Bemoaning the death of candor and edge in country music has become a bemoanable cliché all its own. One need not worry about indulging such shopworn complaints when dealing with iconoclastic singer/songwriter David Allan Coe, one of the original gangstas of outlaw country. The fact that he penned the classic Johnny Paycheck tune "Take This Job and Shove It" is enough to secure him a lifetime of dirt-road cred, yet Coe is perhaps best known for singing what the ditty's very own lyrics describe as the perfect country and western song, "You Never Even Call Me by My Name," a classic written by Steve Goodman and John Prine. But honesty and tradition come with rough edges. Coe's best songs are often pumped up on rebel spirit and laced with dark humor, but even the most jaded fan of shock comedy has to wince at some of the songs on Coe's über-vulgar novelty albums of the late '70s and early '80s, Nothing Sacred and Underground Album, which include cringe-inducing tracks like "Nigger Fucker." Coe's gag tune "Fuck Anita Bryant" is a takedown of homophobia's poster bitch, yet the song is dominated by cheap gay jokes. Where exactly does Coe stand? Even in his later years Coe remains difficult to pin down. Come see him at Cabooze and witness one of the last stalwarts of a bygone era—with all the thrills, contradictions, and complications that encompasses. 21+.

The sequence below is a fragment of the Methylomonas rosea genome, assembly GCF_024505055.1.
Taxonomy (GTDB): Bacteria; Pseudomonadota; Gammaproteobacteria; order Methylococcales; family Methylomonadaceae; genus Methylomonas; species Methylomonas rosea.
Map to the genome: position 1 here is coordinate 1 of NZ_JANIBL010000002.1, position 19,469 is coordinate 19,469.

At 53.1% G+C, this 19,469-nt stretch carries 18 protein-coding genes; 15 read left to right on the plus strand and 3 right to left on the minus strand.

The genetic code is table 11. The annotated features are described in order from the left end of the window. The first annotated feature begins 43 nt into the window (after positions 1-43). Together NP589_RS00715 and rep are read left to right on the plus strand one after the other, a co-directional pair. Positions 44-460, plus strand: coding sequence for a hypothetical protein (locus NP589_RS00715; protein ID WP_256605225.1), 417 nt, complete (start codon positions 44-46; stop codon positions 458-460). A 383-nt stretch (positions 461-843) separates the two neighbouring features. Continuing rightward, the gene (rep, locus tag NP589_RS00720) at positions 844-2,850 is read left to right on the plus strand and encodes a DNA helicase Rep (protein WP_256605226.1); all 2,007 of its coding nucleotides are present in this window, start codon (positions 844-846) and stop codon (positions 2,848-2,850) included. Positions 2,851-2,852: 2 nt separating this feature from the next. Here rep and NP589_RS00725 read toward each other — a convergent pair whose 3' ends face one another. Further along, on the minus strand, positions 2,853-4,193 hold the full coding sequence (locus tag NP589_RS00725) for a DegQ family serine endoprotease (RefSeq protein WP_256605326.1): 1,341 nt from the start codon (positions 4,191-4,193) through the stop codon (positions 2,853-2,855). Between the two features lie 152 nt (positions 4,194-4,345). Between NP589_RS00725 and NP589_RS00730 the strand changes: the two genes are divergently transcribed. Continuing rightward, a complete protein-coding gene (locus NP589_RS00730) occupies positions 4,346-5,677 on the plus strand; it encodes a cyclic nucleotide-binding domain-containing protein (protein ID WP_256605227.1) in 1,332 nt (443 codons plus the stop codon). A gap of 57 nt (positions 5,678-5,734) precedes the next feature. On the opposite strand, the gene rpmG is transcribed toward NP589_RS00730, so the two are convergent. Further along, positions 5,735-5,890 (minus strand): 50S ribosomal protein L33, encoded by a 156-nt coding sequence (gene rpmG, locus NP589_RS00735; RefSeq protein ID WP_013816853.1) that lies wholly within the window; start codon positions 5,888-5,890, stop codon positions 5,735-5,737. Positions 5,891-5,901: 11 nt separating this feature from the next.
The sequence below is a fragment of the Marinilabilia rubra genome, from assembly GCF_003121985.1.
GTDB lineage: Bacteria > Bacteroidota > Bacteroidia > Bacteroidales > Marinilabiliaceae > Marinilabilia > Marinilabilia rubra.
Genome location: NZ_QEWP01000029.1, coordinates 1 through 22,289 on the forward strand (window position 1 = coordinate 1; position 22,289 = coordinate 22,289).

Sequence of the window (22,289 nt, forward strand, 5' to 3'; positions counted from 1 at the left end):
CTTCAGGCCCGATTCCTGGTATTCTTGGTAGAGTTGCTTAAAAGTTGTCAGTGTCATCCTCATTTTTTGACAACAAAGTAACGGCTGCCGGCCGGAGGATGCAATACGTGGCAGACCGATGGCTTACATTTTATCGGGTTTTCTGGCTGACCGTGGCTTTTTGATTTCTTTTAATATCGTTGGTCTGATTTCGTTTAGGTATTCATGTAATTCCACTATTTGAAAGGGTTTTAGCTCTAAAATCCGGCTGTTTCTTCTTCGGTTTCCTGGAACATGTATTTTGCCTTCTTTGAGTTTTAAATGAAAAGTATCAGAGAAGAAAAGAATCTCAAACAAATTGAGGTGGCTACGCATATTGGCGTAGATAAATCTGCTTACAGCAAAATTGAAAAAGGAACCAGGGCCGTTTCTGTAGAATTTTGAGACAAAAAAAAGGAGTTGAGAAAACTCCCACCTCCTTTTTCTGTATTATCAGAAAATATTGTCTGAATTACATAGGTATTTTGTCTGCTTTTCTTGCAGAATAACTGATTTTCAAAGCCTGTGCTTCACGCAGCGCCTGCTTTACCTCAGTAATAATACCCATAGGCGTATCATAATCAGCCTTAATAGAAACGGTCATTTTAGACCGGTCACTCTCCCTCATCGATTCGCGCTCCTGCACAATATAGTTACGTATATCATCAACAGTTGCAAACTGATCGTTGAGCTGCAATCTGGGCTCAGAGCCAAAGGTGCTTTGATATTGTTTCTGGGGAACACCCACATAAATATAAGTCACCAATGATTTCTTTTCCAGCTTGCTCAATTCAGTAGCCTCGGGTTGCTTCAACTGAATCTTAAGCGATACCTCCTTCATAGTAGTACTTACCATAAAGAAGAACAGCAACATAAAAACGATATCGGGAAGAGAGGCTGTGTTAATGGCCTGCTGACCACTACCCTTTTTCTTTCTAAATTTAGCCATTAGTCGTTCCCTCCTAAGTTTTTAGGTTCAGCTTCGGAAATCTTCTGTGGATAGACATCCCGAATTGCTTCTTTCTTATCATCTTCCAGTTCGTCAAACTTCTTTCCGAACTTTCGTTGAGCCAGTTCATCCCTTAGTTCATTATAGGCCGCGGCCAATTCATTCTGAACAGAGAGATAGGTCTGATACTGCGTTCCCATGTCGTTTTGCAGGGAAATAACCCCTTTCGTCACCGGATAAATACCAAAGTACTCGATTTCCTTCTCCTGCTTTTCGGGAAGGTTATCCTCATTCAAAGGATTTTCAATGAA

Sun., May 31, 8 p.m., 2009